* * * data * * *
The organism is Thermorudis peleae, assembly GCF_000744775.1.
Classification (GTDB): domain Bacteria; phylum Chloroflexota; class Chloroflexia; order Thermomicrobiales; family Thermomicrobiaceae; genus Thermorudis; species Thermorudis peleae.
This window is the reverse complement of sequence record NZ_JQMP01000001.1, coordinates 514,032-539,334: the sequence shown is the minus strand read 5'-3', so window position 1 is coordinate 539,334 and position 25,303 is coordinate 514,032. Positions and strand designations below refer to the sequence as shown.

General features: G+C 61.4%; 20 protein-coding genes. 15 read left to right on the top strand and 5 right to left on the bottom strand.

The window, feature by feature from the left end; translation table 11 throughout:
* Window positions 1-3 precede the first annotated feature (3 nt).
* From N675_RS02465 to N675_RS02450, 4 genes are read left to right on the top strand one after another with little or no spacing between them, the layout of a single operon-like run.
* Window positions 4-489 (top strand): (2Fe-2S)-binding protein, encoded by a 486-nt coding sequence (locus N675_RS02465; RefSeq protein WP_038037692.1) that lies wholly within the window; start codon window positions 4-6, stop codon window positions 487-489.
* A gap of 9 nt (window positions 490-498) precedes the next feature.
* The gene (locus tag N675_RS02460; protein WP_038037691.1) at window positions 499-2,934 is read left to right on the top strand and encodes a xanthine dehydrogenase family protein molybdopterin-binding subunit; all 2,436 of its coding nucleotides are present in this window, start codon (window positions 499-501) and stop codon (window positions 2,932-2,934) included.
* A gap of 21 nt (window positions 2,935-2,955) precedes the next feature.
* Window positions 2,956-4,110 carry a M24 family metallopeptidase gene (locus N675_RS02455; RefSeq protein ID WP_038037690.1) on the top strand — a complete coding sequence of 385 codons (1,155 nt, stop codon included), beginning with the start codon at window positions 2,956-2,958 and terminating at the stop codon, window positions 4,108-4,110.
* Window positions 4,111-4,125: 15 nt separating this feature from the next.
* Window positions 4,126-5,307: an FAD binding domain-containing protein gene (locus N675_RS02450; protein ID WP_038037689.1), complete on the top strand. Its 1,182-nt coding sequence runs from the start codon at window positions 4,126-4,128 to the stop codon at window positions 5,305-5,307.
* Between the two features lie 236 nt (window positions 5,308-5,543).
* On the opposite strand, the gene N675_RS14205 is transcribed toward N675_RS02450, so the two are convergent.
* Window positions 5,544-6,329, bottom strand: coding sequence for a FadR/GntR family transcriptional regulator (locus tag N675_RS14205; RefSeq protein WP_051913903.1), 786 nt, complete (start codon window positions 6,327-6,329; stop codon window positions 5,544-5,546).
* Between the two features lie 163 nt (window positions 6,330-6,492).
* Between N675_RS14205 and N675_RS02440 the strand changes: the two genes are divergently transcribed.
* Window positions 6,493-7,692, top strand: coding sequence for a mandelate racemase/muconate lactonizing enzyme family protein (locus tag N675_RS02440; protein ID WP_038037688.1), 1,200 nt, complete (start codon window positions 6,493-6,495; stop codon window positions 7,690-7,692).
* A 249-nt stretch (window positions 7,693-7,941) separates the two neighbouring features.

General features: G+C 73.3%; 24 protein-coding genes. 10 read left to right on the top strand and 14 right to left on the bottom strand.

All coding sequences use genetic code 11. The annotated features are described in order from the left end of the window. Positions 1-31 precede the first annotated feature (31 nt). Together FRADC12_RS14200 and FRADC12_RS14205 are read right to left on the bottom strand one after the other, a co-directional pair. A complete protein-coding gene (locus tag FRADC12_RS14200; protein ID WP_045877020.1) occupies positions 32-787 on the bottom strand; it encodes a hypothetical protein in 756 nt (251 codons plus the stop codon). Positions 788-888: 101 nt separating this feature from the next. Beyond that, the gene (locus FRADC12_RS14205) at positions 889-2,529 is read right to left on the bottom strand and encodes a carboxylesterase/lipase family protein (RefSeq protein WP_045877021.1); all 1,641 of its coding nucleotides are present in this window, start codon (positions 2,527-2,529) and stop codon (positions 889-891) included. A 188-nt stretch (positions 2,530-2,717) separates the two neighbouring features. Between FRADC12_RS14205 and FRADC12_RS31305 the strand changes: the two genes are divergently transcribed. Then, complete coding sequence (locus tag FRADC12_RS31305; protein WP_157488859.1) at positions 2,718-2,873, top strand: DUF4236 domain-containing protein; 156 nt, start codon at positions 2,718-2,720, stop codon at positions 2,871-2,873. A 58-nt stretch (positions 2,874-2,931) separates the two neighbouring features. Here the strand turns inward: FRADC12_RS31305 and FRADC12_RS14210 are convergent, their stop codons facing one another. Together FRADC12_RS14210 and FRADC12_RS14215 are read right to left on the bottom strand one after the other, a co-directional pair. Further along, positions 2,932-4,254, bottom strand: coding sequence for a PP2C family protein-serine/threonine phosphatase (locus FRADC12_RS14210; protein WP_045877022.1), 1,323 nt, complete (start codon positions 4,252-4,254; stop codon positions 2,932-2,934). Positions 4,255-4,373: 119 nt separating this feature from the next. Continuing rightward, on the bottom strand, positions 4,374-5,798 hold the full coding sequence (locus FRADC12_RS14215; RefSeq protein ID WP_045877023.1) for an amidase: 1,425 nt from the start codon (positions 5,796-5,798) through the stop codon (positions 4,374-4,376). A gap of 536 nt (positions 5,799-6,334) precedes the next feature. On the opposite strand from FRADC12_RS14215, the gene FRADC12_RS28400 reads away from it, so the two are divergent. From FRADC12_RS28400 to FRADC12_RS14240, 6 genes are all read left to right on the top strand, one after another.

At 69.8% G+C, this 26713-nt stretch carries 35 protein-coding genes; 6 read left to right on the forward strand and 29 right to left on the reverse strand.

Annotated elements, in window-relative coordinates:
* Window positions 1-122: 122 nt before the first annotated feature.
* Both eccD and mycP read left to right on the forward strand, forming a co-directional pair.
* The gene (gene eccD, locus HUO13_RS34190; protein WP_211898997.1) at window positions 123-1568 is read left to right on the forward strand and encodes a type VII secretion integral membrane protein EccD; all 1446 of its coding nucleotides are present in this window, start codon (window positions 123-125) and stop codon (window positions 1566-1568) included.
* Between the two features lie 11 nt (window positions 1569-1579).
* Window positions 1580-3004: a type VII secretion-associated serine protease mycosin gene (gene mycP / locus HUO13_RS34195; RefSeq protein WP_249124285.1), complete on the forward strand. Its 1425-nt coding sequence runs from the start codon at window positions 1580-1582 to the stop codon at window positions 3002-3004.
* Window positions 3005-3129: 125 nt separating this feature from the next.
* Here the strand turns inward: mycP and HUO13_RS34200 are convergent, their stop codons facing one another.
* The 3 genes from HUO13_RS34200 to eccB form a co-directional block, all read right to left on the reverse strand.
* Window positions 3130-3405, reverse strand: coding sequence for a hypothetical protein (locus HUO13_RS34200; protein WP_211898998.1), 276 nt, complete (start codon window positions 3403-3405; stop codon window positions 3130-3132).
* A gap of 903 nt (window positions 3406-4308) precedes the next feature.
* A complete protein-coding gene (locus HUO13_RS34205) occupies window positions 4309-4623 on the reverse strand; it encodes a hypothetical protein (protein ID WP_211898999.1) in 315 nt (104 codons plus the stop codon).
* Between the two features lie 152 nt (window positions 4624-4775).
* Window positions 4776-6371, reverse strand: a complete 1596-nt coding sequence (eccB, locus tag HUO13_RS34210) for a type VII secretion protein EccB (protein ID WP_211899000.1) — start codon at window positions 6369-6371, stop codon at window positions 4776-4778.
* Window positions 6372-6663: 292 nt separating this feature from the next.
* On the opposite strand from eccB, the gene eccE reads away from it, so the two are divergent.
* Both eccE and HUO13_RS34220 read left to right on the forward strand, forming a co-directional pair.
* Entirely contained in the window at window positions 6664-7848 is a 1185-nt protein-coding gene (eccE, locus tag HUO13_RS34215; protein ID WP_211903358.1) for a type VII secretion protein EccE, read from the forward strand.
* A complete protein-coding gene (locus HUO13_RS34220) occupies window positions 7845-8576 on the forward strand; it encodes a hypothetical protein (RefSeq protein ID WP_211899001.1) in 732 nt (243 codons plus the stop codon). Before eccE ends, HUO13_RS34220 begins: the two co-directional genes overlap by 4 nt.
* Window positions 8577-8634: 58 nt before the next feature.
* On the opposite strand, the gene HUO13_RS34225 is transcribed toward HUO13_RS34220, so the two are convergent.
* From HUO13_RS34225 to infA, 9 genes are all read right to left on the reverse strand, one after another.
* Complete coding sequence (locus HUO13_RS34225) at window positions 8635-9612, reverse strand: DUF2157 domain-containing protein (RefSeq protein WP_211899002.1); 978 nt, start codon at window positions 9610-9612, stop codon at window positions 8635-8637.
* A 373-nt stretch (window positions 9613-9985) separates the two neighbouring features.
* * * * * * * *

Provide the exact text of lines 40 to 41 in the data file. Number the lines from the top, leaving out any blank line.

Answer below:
* On the opposite strand from eccB, the gene eccE reads away from it, so the two are divergent.
* Both eccE and HUO13_RS34220 read left to right on the forward strand, forming a co-directional pair.